How To Retrieve A Single Strand Rappel Rope

How to retrieve a single strand rappel rope

Getting to the top of a mountain or a tall cliff is a thrilling experience all climbers long for, but once you are up, you are actually only halfway there. Getting back down to the base of the mountain safe and sound is the real challenge, and rappelling seems to be an excellent option, as it allows for a quick descent and causes minimal wear on your equipment. One of the most common ways to rappel your way down is by using a single strand rappel rope – threading your rope through a specialized rappel device attached to your harness with a locking carabiner, and using one strand to get down. But how can you retrieve your single strand rappel rope once you have safely reached the ground?

If your rope’s length is at least twice the cliff’s height, you can simply pull one end through the fixed anchor at the top of the cliff, until the rope’s middle is centered, and set up a single strand rappel. To retrieve your single strand rappel rope once you have reached the ground, you just pull one end, causing the other end to pass through the fixed anchor until it is back with you.

Rappelling is an exciting, yet dangerous part of climbing. While trying to make your way down to the ground safe and sound, your life literally depends on your gear and whether you use it the right way. Just one small mistake can lead to an accident, which could be fatal. You need to make sure that you have the appropriate equipment and that you are using it correctly. So before even worrying about how to retrieve your single strand rappel rope in the first place, you need to ask yourself if you are completely safe.

Pre-Descent Safety Check

First of all, after threading the rope through the anchor at the top, you should tie a secure knot on one side of the rope, a few inches away from the anchor. The knot will serve as a stopper – and probably a life-saver – ensuring that this side of the rope will not accidentally fit through the anchor, while you are rappelling your way down the cliff using the other side of the rope. Another knot on the end of the side you are supposed to use to descend will help you further safeguard against that risk.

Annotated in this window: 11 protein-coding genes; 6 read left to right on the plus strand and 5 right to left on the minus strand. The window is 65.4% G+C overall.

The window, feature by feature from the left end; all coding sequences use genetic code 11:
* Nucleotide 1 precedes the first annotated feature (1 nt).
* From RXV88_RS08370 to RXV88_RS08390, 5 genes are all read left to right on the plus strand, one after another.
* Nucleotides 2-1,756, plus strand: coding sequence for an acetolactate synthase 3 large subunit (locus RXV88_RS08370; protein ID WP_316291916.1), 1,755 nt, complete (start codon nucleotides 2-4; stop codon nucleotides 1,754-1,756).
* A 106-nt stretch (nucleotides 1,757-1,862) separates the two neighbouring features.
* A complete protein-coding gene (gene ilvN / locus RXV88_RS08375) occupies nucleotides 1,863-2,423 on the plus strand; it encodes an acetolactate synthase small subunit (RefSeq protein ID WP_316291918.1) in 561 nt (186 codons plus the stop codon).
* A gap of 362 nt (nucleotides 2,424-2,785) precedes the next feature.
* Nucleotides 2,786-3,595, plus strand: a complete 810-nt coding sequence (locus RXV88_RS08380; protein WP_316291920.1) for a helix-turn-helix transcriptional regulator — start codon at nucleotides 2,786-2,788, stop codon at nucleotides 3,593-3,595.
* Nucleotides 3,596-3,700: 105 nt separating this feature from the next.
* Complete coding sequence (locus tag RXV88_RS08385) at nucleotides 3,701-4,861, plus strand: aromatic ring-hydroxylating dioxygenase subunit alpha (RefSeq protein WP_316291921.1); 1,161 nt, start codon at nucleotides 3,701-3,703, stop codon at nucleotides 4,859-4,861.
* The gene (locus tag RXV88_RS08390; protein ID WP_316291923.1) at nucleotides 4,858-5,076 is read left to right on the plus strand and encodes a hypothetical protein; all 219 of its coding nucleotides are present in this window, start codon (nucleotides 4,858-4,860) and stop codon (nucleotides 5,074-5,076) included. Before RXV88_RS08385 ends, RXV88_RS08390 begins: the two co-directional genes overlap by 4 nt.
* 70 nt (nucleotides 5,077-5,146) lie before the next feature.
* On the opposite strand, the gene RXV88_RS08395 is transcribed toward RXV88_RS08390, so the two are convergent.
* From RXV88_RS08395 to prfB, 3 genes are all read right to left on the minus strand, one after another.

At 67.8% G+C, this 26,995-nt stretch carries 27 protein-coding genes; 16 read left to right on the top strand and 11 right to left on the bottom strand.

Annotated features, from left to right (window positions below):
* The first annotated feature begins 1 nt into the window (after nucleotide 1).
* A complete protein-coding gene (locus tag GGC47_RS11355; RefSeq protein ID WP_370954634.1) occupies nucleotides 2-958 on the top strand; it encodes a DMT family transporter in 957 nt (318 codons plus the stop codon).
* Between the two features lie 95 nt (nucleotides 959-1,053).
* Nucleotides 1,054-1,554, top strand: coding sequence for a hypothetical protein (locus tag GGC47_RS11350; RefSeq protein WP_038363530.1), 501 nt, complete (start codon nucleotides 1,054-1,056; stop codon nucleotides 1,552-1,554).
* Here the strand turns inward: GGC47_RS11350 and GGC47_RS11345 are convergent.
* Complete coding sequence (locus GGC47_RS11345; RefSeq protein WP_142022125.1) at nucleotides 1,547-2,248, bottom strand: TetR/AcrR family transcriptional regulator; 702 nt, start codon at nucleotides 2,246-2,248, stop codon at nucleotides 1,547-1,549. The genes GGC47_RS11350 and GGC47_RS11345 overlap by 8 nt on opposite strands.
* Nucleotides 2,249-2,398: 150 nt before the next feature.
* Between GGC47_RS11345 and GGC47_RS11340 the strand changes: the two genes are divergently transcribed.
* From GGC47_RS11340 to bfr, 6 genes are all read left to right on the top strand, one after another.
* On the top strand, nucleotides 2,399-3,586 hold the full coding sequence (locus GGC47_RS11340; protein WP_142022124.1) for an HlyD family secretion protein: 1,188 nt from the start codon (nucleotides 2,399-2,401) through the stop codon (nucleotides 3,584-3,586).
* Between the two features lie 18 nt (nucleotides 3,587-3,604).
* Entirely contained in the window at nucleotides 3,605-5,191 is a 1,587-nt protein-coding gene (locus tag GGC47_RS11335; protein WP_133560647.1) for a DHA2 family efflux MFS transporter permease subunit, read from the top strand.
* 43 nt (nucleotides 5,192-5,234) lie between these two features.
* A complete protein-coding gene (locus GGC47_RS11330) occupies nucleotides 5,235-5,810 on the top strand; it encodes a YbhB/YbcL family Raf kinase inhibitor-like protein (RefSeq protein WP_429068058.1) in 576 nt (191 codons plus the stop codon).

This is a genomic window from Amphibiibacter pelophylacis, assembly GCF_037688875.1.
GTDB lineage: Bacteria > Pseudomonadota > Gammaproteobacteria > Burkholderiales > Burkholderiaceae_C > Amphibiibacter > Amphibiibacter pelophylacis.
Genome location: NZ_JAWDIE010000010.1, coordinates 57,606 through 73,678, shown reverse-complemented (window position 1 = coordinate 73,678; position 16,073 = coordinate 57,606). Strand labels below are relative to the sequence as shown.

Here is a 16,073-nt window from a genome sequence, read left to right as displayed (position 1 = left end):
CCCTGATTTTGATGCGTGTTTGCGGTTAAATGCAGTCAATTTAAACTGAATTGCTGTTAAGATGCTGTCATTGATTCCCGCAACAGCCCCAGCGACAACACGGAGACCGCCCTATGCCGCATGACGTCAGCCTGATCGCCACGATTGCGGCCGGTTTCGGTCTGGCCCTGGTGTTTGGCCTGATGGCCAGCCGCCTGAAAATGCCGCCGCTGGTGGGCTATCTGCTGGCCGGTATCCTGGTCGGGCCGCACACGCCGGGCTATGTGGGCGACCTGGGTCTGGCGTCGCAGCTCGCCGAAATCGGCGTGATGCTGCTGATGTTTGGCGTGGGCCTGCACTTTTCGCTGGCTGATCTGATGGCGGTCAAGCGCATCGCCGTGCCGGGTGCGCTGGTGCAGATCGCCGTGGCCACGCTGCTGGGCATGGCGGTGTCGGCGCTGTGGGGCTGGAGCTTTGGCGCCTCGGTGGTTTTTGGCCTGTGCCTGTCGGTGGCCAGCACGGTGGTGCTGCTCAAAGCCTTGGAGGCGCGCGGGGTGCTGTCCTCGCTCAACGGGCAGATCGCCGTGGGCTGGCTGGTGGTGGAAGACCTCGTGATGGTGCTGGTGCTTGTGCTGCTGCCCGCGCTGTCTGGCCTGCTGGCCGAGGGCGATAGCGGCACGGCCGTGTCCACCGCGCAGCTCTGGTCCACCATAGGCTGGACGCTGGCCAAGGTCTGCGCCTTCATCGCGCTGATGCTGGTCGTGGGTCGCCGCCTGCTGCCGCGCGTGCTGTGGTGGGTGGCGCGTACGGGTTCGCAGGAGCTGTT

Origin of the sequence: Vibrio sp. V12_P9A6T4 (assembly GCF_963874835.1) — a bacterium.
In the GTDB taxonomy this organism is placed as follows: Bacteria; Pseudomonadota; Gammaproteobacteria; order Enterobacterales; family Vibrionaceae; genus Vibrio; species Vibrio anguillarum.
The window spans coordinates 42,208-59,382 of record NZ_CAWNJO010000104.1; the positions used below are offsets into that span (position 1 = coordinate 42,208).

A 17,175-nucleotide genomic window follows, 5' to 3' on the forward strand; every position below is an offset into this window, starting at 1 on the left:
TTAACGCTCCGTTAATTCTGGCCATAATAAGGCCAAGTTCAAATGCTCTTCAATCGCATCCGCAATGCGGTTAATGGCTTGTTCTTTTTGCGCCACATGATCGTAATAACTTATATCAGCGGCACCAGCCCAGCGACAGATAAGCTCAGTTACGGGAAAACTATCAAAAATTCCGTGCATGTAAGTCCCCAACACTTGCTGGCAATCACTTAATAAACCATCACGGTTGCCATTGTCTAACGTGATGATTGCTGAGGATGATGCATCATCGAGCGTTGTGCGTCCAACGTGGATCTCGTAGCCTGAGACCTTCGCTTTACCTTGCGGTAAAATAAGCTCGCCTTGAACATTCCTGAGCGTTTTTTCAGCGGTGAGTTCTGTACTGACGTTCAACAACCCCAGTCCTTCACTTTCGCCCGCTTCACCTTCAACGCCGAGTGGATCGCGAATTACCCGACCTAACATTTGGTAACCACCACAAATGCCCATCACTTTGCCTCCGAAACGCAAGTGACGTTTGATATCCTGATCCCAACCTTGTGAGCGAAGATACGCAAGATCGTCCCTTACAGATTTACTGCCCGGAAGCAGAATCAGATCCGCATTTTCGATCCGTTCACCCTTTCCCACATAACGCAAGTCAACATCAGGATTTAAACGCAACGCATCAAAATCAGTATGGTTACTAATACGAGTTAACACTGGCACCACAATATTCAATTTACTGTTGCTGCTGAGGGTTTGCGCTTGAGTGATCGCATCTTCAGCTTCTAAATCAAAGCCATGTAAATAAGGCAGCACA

This way, if you wish to retrieve your single strand rappel rope, once you have safely reached the ground, you will first have to undo the knot on the side you were holding onto while rappelling. This is so that the other side of the rope can fit through the anchor. Then pull the other side down.

Double-checking everything before starting to rappel is certainly a step you do not want to skip.

  1. Begin with inspecting your rappel rope and ensuring that it is free of any damage or entanglements so that it can move unhindered.
  2. Going on with the safety check, make sure that the rope is properly threaded both through the fixed anchor and through your rappel device. The carabiner connecting the rappel device to your harness should be securely locked.
  3. Last, but not least, you should detect any obstructions, such as branches or protrusions on the rock face, which could make your descent more complicated and dangerous, or in the best-case scenario, make it difficult to retrieve your single strand rappel rope after a successful rappel.

Things To Consider When Beginning Descent

When you are done with all the security checks, you are good to go. But safety comes first throughout the whole procedure, so it is essential to remember a few things while descending too.

Always keep one hand – your brake hand – on your rope. To start lowering yourself, use your guide hand to gradually feed the rope through the rappel device. Try to keep a steady pace, while turning your head from time to time to see if there are any odd obstacles around. Once you have safely made your way down, before trying to retrieve your single strand rappel rope, make sure that you thoroughly check once more for any tricky spots. You definitely do not want to risk seeing any loose rocks falling in your direction!

Once you are certain that there is no potential danger, you can proceed with retrieving your single strand rappel rope by untying the knot on one end of the rope and pulling the other end down until the rope is back in your hands. You might need to pull firmly or shake it a little bit in case it gets stuck on its way down. Just make sure that you do so carefully.